Cultural Sensitivity Crucial to Patient Satisfaction, says Healthcare Expert
A keen appreciation of cultural values is essential to deliver patient satisfaction in Qatar and the wider region, according to a healthcare expert speaking at the first installment of the new season of Grand Rounds lectures at Weill Cornell Medicine-Qatar (WCM-Q).
Speaking to an audience of fellow healthcare professionals at WCM-Q, Dr Samuel Stafrace, Attending Physician in Paediatric Radiology and Medical Director – Education for the Foundational Services Clinical Management Group at Sidra Medical and Research Centre presented his regional research, conducted in collaboration with Imperial College London. Dr Stafrace explained that the cultural context of the region must be appreciated in order to deliver a service that patients will trust and feel comfortable with.
Dr Stafrace, who also holds the faculty position of Assistant Professor of Clinical Radiology at WCM-Q, said that as healthcare professionals, they all want to provide the patient with satisfactory service, though it can be challenging because of so many different factors.
In the GCC region, with its diverse cultural and ethnic populations, relative economic prosperity, mixed healthcare systems, recent growth and accelerated change, patient expectations can prove to be difficult to judge. And as such, it has become a very important area of study.’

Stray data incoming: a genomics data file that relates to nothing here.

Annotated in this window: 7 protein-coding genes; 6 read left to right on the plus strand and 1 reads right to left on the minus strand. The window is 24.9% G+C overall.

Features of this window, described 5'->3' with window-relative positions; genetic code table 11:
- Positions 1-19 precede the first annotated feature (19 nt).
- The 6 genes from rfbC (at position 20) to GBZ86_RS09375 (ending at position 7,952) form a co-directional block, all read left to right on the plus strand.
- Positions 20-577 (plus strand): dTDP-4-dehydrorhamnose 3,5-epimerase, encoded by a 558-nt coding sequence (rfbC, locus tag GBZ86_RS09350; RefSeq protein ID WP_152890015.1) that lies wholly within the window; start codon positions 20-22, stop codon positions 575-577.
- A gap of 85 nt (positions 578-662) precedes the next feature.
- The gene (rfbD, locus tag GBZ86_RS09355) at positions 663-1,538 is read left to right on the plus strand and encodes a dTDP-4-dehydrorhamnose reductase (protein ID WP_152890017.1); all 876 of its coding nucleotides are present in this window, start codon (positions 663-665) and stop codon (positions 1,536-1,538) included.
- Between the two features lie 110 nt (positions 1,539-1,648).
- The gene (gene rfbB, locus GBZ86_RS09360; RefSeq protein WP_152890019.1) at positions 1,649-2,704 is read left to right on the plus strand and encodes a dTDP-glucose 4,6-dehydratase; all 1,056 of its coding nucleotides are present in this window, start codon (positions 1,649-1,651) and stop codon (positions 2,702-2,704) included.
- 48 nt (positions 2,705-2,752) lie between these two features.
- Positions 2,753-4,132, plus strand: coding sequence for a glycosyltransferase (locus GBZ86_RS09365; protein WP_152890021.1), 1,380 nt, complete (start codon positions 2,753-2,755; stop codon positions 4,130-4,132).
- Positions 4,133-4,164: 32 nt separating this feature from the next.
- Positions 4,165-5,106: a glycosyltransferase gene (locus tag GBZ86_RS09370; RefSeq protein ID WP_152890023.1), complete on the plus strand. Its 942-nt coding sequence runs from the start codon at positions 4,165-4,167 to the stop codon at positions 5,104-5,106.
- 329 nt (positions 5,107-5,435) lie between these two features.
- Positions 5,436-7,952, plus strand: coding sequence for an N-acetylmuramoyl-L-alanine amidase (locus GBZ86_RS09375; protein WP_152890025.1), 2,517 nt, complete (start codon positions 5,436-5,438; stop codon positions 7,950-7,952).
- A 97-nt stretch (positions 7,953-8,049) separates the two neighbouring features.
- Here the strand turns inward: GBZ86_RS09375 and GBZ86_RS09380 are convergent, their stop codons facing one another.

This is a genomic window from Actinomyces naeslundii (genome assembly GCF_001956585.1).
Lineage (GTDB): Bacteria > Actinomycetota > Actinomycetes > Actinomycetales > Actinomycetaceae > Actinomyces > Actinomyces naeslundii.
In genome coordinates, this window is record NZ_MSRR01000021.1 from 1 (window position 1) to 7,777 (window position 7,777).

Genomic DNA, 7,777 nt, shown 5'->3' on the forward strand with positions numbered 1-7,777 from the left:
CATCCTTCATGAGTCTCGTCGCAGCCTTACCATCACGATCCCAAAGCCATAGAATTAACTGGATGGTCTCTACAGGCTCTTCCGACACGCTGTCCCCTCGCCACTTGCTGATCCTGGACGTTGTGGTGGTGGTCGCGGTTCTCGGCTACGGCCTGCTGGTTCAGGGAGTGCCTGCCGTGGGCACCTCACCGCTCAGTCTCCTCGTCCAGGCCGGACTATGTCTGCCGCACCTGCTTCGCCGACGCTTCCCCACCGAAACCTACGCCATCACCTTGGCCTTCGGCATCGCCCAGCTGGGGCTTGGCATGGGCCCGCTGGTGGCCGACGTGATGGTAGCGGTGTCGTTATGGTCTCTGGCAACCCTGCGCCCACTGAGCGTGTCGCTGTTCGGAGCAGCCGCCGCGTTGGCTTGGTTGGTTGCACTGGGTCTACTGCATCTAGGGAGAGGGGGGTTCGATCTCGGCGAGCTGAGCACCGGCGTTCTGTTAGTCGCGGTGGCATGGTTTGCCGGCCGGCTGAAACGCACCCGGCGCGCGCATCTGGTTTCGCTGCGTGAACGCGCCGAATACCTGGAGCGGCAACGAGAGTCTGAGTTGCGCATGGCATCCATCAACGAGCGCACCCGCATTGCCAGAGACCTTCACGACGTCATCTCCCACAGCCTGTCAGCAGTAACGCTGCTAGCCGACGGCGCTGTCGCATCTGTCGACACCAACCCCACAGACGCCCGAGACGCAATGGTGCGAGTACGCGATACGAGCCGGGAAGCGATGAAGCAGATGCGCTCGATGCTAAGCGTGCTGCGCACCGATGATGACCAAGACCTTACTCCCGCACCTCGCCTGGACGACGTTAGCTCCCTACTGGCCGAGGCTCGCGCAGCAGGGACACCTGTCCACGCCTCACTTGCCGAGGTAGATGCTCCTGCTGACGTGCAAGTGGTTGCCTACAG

Dr Stafrace, who has a strong professional interest in medical administration and patient satisfaction, conducted a research into the subject by interviewing senior healthcare executives with years of experience in Qatar and across the GCC. He learned that cultural factors are extremely influential in determining both patient expectations and satisfaction and that these cultural factors may play a larger role in the GCC compared to other parts of the world. Dr Stafrace also said that understanding the particular expectations of patients in the GCC is clearly at the heart of improving patient satisfaction.
Ways institutions can achieve this include actively developing institutional cultural intelligence, improving communication skills, working hard to understand the needs and desires of the diverse groups of people they serve and being fluid and adaptable to the population changes. Crucially, many of the regional determinants of patient satisfaction are dependent on one another. As such, a holistic approach to improving patient satisfaction is key.’
Dr Thurayya Arayssi, Senior Associate Dean for Medical Education and Continuing Medical Education at WCM-Q said they are delighted to hear from Dr Stafrace, who has many very important insights into patient satisfaction, with specific reference to the GCC region. He agreed that in order to develop world-class healthcare institutions, it is essential to understand the cultural values and needs of the population you serve.
For more information on WCM-Q’s Grand Rounds lectures, visit their website through this link.